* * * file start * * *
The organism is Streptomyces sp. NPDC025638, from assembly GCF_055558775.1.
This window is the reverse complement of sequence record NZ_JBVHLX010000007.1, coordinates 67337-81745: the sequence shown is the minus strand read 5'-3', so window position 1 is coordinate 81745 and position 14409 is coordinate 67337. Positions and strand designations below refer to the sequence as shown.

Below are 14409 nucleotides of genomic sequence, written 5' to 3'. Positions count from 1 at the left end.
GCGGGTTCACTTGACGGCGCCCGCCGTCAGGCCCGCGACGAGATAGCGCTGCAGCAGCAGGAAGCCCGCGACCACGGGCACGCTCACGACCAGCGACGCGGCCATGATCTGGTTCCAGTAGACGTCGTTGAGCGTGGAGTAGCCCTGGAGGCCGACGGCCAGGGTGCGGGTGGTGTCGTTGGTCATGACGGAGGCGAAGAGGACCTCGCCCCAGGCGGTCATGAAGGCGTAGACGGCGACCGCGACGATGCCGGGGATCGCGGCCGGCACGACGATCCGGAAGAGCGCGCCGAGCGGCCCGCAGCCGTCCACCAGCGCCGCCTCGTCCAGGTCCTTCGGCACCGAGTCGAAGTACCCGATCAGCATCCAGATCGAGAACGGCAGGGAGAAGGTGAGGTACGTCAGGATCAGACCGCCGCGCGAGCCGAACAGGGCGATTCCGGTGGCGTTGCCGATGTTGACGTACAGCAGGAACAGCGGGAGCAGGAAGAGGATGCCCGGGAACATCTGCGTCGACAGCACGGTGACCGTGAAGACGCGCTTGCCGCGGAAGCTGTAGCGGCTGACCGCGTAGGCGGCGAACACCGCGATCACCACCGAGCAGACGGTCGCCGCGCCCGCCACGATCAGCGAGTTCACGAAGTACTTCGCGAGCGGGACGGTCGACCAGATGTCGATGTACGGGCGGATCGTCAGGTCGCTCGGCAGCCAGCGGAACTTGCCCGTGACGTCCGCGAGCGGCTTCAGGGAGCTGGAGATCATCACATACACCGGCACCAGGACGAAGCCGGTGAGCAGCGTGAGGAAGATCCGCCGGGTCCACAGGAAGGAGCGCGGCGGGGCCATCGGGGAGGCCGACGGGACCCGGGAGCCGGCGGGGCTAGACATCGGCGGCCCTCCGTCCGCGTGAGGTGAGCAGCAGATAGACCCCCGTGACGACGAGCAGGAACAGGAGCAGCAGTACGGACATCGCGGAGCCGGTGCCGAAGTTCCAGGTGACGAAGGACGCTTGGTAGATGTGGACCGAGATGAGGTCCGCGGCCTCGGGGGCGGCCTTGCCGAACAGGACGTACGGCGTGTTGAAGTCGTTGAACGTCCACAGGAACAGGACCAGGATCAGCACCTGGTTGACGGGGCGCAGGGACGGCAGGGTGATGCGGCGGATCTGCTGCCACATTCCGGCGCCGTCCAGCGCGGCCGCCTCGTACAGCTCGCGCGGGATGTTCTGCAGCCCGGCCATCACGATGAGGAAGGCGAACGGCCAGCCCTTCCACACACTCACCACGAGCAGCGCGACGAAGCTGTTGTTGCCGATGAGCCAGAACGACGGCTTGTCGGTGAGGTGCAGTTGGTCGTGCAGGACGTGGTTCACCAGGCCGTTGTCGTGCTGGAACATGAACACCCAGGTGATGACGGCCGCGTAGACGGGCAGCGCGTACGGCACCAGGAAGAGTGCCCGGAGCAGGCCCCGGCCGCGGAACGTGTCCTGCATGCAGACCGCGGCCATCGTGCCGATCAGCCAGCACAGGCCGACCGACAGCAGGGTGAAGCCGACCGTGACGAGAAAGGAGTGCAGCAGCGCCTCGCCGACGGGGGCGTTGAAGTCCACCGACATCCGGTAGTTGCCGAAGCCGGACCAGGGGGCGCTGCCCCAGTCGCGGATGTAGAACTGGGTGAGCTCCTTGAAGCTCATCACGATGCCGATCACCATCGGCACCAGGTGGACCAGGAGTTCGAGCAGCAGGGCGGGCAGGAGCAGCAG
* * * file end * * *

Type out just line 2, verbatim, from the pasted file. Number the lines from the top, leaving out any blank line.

This window is the reverse complement of sequence record NZ_JBVHLX010000007.1, coordinates 67337-81745: the sequence shown is the minus strand read 5'-3', so window position 1 is coordinate 81745 and position 14409 is coordinate 67337. Positions and strand designations below refer to the sequence as shown.